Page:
Housing inventory missing over 6 million new homes: Zillow
There would be over six million more new homes built in the last decade if new construction remained at the same pace prior to the housing boom, according to Zillow.
There were 3.9 permits issued per 1,000 residents nationwide to construct a single-family home between 1985 and 2000. That pace fell to 1.9 permits per 1,000 between 2008 and now, said the Zillow analysis, which was based on U.S. Census Bureau data.
It would take more than five years of building at the current pace of 1.3 million homes per year just to replace the missing inventory, Zillow calculated.
The lack of new construction was a driver of the inventory shortage, which in turn resulted in higher prices and made it more difficult for first-time homebuyers to enter the market.
On an individual year basis, since 2013 permit issuance is trending higher, and it is at 2.6 per 1,000 residents for 2018.
Permits per capita issued during the boom years between 2000 and 2008 were 17.4% higher than in the previous 15 years, resulting in 1.6 million more permits issued than if the rate remained the same, Zillow noted. However, several major cities, including New York, Los Angeles, Philadelphia, Washington, Miami, Boston, San Francisco, Seattle and San Diego, issued permits at lower than historic rates during that period.
"Building activity came to a near-standstill when the housing market collapsed, and now a decade later, years of underbuilding have left a gap of millions of homes missing from the American housing stock," said Zillow Senior Economist Aaron Terrazas in a press release. "In nearly every major market today, single-family homes are being permitted at a lower rate than they were historically as builders face a number of challenges in adding new homes, including land and labor costs."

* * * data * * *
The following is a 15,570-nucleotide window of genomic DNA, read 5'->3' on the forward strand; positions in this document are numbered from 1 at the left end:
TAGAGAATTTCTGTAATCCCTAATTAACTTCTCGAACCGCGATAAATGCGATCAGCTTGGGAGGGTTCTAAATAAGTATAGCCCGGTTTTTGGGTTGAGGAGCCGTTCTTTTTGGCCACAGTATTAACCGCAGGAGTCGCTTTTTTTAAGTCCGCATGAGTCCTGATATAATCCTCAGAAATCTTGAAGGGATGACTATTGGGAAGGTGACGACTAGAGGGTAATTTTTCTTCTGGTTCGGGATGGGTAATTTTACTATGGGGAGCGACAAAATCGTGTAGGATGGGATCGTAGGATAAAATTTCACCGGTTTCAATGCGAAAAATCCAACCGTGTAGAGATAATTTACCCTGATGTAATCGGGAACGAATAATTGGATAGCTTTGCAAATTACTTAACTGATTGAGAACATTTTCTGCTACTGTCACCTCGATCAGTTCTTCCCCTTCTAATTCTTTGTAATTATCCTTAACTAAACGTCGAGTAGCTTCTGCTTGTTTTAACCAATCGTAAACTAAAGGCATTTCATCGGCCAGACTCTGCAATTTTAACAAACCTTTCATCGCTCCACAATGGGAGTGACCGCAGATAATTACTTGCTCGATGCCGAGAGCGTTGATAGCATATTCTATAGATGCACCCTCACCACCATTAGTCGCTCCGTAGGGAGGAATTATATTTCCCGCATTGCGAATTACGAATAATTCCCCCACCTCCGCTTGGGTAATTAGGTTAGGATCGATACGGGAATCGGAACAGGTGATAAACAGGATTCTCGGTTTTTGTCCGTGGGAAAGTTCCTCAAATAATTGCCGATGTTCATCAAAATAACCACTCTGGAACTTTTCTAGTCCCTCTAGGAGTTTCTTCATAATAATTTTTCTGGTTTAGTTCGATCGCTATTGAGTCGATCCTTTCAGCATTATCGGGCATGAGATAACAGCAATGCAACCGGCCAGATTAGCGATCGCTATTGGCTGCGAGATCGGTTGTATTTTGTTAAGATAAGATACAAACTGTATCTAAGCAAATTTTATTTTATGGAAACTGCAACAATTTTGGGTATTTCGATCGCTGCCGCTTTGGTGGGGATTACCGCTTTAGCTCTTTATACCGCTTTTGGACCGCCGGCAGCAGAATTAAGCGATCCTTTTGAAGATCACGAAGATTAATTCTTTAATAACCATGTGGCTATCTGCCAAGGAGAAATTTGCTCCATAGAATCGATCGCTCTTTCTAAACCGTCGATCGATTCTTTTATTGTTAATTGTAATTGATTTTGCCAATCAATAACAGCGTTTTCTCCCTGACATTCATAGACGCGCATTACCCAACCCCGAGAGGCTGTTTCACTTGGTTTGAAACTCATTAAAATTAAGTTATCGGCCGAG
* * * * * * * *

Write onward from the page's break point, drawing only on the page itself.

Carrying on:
Only Houston, among the nation's largest cities, had a higher pace of permit issuances over the past 10 years (4.9 per 1,000 residents) compared with the 1985 to 2000 period (3.6). On the other hand, Las Vegas, where there was a building boom prior to the crisis, fell from 14.4 permits per 1,000 prior to the housing boom to 3.2 over the past decade. The large city with the highest rate of permitting currently is Austin, Texas, at 5.3 per 1,000, down from 6.0 in the preboom period.
Furthermore, the average age of a home sold rose as well. In 2017, the average age nationwide was 37 years since construction; for 2007, the average was 24 years.
"Historically, population growth has been met with new construction and new construction was a critical contributor to new inventory," Terrazas said. "Without a sustained pickup in permitting and construction activity, first-time buyers will struggle to gain a foothold on homeownership."